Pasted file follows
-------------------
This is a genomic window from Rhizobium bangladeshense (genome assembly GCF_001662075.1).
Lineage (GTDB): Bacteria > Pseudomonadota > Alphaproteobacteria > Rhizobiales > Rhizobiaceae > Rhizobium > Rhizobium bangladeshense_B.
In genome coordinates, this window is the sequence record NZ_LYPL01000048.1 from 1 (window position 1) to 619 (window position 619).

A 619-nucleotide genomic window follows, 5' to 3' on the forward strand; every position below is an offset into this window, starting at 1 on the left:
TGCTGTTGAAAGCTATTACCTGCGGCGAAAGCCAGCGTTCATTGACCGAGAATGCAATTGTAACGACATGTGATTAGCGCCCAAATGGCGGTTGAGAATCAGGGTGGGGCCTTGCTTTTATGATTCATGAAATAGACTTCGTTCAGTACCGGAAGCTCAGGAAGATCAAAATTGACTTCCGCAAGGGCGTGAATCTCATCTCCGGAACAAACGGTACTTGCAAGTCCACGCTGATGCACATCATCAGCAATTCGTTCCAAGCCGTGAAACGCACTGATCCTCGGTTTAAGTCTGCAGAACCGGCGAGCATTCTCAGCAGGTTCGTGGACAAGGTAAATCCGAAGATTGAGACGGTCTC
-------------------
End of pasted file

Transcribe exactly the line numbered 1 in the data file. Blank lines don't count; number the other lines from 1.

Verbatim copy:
This is a genomic window from Rhizobium bangladeshense (genome assembly GCF_001662075.1).